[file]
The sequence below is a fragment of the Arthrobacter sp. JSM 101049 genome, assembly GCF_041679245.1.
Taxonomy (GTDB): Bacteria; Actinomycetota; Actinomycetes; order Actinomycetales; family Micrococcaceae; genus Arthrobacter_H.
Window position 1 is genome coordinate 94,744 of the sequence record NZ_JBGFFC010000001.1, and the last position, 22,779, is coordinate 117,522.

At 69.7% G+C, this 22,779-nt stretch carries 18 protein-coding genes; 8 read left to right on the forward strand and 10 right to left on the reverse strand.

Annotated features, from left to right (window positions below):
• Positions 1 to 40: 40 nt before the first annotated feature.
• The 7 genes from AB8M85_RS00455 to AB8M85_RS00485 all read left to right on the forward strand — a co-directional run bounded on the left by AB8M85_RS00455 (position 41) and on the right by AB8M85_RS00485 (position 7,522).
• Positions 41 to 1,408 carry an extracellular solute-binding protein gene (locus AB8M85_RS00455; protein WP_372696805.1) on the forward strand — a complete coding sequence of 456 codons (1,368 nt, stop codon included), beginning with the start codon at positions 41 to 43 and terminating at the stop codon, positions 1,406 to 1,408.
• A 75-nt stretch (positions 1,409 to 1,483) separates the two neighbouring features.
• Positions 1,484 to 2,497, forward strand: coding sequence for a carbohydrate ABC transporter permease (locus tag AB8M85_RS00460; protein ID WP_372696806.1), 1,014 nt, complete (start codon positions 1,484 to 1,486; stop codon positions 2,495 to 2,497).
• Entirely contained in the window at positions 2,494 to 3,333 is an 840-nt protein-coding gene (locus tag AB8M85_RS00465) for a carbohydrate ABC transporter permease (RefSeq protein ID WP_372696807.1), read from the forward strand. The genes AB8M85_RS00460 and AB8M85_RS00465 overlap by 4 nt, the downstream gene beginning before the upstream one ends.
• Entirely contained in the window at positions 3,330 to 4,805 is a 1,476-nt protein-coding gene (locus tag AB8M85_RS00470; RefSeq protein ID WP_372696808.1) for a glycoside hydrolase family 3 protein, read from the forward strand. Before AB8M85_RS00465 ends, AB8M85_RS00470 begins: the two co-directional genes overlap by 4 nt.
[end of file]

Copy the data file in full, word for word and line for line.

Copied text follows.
The sequence below is a fragment of the Arthrobacter sp. JSM 101049 genome, assembly GCF_041679245.1.
Taxonomy (GTDB): Bacteria; Actinomycetota; Actinomycetes; order Actinomycetales; family Micrococcaceae; genus Arthrobacter_H.
Window position 1 is genome coordinate 94,744 of the sequence record NZ_JBGFFC010000001.1, and the last position, 22,779, is coordinate 117,522.

At 69.7% G+C, this 22,779-nt stretch carries 18 protein-coding genes; 8 read left to right on the forward strand and 10 right to left on the reverse strand.

Annotated features, from left to right (window positions below):
• Positions 1 to 40: 40 nt before the first annotated feature.
• The 7 genes from AB8M85_RS00455 to AB8M85_RS00485 all read left to right on the forward strand — a co-directional run bounded on the left by AB8M85_RS00455 (position 41) and on the right by AB8M85_RS00485 (position 7,522).
• Positions 41 to 1,408 carry an extracellular solute-binding protein gene (locus AB8M85_RS00455; protein WP_372696805.1) on the forward strand — a complete coding sequence of 456 codons (1,368 nt, stop codon included), beginning with the start codon at positions 41 to 43 and terminating at the stop codon, positions 1,406 to 1,408.
• A 75-nt stretch (positions 1,409 to 1,483) separates the two neighbouring features.
• Positions 1,484 to 2,497, forward strand: coding sequence for a carbohydrate ABC transporter permease (locus tag AB8M85_RS00460; protein ID WP_372696806.1), 1,014 nt, complete (start codon positions 1,484 to 1,486; stop codon positions 2,495 to 2,497).
• Entirely contained in the window at positions 2,494 to 3,333 is an 840-nt protein-coding gene (locus tag AB8M85_RS00465) for a carbohydrate ABC transporter permease (RefSeq protein ID WP_372696807.1), read from the forward strand. The genes AB8M85_RS00460 and AB8M85_RS00465 overlap by 4 nt, the downstream gene beginning before the upstream one ends.
• Entirely contained in the window at positions 3,330 to 4,805 is a 1,476-nt protein-coding gene (locus tag AB8M85_RS00470; RefSeq protein ID WP_372696808.1) for a glycoside hydrolase family 3 protein, read from the forward strand. Before AB8M85_RS00465 ends, AB8M85_RS00470 begins: the two co-directional genes overlap by 4 nt.